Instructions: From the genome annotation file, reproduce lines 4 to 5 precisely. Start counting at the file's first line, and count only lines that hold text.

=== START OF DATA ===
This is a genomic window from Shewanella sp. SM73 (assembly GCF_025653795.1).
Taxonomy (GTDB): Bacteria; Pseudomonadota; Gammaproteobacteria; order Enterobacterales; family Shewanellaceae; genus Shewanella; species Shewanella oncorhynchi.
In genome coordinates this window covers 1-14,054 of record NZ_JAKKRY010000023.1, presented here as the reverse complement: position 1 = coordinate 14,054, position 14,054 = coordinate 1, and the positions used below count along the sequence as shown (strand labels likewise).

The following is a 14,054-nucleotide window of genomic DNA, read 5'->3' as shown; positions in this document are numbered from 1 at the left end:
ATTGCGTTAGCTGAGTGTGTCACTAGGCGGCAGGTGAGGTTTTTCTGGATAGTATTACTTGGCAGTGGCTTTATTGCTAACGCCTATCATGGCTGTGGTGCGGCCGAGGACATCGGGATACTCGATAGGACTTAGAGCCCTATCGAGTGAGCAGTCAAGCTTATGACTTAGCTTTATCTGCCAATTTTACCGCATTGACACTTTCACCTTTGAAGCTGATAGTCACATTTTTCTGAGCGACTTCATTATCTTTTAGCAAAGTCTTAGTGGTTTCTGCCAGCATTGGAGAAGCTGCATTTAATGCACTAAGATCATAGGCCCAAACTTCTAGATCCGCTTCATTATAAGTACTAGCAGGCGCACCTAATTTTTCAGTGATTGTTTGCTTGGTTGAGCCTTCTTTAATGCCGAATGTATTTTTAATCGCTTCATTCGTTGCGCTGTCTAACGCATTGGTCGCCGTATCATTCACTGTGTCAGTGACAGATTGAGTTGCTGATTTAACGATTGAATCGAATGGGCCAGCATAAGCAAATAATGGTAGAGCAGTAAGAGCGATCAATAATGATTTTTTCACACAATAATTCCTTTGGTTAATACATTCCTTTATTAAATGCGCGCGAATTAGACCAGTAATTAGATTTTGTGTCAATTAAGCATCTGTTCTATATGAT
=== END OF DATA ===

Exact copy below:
The following is a 14,054-nucleotide window of genomic DNA, read 5'->3' as shown; positions in this document are numbered from 1 at the left end:
ATTGCGTTAGCTGAGTGTGTCACTAGGCGGCAGGTGAGGTTTTTCTGGATAGTATTACTTGGCAGTGGCTTTATTGCTAACGCCTATCATGGCTGTGGTGCGGCCGAGGACATCGGGATACTCGATAGGACTTAGAGCCCTATCGAGTGAGCAGTCAAGCTTATGACTTAGCTTTATCTGCCAATTTTACCGCATTGACACTTTCACCTTTGAAGCTGATAGTCACATTTTTCTGAGCGACTTCATTATCTTTTAGCAAAGTCTTAGTGGTTTCTGCCAGCATTGGAGAAGCTGCATTTAATGCACTAAGATCATAGGCCCAAACTTCTAGATCCGCTTCATTATAAGTACTAGCAGGCGCACCTAATTTTTCAGTGATTGTTTGCTTGGTTGAGCCTTCTTTAATGCCGAATGTATTTTTAATCGCTTCATTCGTTGCGCTGTCTAACGCATTGGTCGCCGTATCATTCACTGTGTCAGTGACAGATTGAGTTGCTGATTTAACGATTGAATCGAATGGGCCAGCATAAGCAAATAATGGTAGAGCAGTAAGAGCGATCAATAATGATTTTTTCACACAATAATTCCTTTGGTTAATACATTCCTTTATTAAATGCGCGCGAATTAGACCAGTAATTAGATTTTGTGTCAATTAAGCATCTGTTCTATATGAT